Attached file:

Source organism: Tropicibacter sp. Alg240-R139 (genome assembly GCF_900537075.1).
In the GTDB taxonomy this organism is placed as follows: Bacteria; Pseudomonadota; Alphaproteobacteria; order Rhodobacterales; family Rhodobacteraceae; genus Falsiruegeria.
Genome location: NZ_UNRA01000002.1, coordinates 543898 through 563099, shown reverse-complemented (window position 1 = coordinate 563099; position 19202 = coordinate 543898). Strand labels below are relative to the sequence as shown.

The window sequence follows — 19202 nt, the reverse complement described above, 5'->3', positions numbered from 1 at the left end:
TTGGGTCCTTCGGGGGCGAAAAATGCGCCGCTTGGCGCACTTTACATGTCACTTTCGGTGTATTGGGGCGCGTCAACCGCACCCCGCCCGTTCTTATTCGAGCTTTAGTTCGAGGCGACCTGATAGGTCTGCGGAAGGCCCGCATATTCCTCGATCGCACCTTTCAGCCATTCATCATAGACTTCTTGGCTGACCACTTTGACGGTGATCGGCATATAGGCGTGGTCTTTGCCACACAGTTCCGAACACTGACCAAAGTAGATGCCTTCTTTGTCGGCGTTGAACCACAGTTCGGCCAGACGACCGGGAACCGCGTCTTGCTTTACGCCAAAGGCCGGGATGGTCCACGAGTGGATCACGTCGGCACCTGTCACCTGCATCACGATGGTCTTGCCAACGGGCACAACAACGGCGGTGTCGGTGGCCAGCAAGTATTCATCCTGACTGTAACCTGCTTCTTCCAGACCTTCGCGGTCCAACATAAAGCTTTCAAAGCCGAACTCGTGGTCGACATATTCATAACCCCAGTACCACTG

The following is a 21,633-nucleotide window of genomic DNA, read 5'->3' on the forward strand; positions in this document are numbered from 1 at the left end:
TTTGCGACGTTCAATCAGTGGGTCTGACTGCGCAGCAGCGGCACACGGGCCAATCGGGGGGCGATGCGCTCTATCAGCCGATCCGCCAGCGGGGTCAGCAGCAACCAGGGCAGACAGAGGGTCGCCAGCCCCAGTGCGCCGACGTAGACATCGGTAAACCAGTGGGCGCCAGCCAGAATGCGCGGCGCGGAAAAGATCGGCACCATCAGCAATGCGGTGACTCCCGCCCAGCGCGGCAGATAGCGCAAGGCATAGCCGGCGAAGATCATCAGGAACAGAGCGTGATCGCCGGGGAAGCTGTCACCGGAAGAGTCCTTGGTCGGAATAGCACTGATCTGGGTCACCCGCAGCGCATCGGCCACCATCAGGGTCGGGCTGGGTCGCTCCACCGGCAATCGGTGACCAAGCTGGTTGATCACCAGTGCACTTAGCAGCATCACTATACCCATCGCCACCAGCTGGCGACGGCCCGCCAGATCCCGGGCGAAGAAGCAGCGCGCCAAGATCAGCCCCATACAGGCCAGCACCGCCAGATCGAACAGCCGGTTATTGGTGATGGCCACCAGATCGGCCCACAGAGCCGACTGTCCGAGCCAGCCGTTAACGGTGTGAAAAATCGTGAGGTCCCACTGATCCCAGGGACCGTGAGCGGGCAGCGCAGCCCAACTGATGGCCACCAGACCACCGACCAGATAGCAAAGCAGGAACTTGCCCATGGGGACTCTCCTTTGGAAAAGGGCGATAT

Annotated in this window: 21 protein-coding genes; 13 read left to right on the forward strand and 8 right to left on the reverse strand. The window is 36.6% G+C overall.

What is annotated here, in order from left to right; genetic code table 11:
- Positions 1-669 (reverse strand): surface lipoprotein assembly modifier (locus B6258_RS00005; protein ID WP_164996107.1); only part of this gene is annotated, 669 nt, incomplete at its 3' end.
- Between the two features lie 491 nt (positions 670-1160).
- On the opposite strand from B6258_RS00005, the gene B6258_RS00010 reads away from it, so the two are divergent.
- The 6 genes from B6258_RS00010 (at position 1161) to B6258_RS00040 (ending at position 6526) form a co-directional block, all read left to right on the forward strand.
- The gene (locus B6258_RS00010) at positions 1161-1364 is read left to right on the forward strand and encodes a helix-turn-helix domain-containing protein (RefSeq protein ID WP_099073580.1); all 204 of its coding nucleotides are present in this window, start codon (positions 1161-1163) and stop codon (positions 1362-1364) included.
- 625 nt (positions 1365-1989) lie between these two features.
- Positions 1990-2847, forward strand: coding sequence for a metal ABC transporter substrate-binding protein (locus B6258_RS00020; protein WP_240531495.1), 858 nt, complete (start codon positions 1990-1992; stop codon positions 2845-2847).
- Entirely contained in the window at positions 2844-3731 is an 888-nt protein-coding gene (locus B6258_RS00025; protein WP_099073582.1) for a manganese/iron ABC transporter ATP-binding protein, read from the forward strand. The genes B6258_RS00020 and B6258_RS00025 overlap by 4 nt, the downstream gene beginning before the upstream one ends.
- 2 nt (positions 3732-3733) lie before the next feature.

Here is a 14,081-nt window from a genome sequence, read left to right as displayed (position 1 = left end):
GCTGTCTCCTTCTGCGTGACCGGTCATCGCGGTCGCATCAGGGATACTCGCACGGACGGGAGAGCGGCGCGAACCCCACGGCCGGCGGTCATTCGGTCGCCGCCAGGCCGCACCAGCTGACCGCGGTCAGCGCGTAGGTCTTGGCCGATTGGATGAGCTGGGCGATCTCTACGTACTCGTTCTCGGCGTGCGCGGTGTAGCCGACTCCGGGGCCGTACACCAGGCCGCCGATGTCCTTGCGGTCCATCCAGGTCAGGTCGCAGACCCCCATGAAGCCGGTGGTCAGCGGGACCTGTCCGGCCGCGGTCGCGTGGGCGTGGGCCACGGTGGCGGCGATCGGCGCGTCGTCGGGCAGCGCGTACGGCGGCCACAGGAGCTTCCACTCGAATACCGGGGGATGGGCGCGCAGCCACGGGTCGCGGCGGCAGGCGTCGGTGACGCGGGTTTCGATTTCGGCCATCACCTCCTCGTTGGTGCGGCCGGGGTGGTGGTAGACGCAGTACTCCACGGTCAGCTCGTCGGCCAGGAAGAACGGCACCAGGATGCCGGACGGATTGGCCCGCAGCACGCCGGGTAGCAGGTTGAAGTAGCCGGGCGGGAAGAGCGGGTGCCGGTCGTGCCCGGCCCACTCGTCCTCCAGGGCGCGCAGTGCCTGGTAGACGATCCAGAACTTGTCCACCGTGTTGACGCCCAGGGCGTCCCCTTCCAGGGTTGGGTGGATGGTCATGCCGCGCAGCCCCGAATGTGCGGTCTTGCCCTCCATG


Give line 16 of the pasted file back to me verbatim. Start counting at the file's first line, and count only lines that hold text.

- Positions 1990-2847, forward strand: coding sequence for a metal ABC transporter substrate-binding protein (locus B6258_RS00020; protein WP_240531495.1), 858 nt, complete (start codon positions 1990-1992; stop codon positions 2845-2847).